Visit to an Indian Piggery in the Time of Swine Flu

Visit to an Indian Piggery in the Time of Swine Flu

All in a day's work

In the town of Ganaur in the state of Haryana, a number of egg laying facilities have been abandoned. Bird flu scares that have popped up over the past few years have caused chicken and egg prices and demand to fluctuate. For some farmers in this town, the losses have been unbearable, and several have left the poultry industry completely. One owner, however, converted his egg-laying facility of 25,000 hens into a pig producing operation or piggery in 2005. Initially, he housed 300 pigs and now has over 900, who will be sold for slaughter to be consumed in the nation’s capital, New Delhi. Coincidentally, I visited this facility on the same day swine flu claimed its first fatality in India, though I didn’t know that at the time.

Access to this piggery was generously facilitated by Nitin Goel of the Humane Society International (HSI), who is working on factory farming issues in India. (Inside the pig facility, my partner, Wan Park, took photos, including the one included here.) To learn more about HSI’s work in India, click here. I was curious about the switch from chickens to pigs. The owner said he felt the poultry industry was very volatile, while his pig business has grown to be stable in the past few years. I also recently heard from Compassion Unlimited Plus Action about the increase in piggeries popping up in the southern city of Bangalore. I was surprised because there are religious taboos that limit pork consumption in India. While the Muslim community abstains from pork, this piggery owner said that Christians and some Hindus eat pig meat. There are also a growing number of foreign nationals and students in Delhi who consume pork. I was told that pork is often mixed with mutton and sold in the market to unknowing customers. (I’ve heard similar rumors about beef from illegal cow slaughter).

I was also curious about what happens to the pig waste. The owner said that farmers pick up the waste for use as manure. There was no sewer system or waste containment at this piggery, so pig waste also likely ends up with rainwater run-off in open drainage channels and into nearby fields.

The pigs in this facility were mostly nursing mothers and their offspring. There were a few “service males” used for mating. The breeder sow will go through four to five pregnancies over the course of 30 months, after which she will be sold for meat. The babies are weaned after two months and then put on dry feed, which consists of rice, corn and sometimes soy. After about nine months, when they reach 90 to 100 kilograms (198 to 220 pounds), they are sold for slaughter.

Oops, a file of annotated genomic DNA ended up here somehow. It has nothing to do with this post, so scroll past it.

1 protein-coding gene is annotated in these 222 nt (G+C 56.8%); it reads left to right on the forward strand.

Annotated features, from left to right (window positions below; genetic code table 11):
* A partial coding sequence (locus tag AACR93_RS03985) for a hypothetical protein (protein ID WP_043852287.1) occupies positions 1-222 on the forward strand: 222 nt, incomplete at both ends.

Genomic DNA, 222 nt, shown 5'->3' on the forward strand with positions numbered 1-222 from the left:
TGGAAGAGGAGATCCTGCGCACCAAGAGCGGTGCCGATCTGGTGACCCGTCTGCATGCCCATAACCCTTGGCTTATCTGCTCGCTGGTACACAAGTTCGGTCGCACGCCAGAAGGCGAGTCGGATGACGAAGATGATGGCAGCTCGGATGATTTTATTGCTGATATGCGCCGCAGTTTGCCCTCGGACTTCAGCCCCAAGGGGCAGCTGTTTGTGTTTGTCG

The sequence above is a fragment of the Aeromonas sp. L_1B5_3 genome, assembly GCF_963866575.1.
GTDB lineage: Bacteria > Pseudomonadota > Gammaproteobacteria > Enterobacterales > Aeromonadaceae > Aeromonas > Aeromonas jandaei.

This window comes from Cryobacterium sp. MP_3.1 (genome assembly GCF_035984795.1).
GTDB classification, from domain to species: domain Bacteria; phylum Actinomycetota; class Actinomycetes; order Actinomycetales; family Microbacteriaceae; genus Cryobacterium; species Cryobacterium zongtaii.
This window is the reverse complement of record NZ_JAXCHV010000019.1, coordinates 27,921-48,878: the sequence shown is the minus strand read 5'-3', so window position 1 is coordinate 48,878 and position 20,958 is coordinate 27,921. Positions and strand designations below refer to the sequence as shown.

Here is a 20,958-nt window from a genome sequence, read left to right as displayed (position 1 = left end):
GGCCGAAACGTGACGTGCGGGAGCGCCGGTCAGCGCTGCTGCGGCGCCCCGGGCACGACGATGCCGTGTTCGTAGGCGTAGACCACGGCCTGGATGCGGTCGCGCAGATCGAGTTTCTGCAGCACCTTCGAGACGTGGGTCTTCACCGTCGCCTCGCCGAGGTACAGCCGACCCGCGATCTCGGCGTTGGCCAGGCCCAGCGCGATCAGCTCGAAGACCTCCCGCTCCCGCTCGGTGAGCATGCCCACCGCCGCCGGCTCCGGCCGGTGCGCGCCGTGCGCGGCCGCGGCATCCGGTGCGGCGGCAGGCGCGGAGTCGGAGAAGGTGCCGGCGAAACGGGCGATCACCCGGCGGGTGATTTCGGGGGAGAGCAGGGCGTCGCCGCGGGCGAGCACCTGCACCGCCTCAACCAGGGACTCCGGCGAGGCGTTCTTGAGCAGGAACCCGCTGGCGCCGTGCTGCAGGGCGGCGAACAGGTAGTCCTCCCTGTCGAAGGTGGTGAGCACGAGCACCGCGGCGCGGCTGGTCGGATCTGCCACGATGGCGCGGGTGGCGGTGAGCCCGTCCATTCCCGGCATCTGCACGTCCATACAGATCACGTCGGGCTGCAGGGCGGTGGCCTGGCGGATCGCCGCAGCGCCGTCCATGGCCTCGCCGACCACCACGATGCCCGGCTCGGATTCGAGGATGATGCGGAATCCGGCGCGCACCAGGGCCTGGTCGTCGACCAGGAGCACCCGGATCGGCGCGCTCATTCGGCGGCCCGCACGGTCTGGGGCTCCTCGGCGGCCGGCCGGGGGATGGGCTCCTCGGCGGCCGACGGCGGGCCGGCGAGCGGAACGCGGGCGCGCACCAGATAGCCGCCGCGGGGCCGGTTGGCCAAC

All pigs will be transported and manually killed, as there are no pork processing plants in this region. One person described to me what this entails: It will take several people to hold the pig down and tie her legs with rope. Her head will be cut off, which is a slow and painful process. Then, her stomach is opened, her intestines are removed, and her body is cleaned, chopped and sold by the kilogram. The owners of the pig farms and the consumers of the pork (or “mutton”) usually don’t bear witness to this process.

Since the visit to the piggery, I have also been curious about the panic that has set in with the recent swine flu cases in India. Hospitals are swarming with patients, stores have run out of masks, schools are having precautionary closings and Bollywood is even impacted. Despite World Health Organization’s assurances that pork is safe to eat, this article suggests that swine flu is impacting pork sales in India.

Will the threat of disease and high cost of feed that has been impacting the chicken industry also come to disturb the pig businesses? Will the Indian government and policy makers be thinking about the links between factory farming and the potential for future health pandemics? From bird flu to swine flu; chickens to pigs, what will be next for this piggery, in particular, and more generally, for the piggeries setting up operations in other parts of India?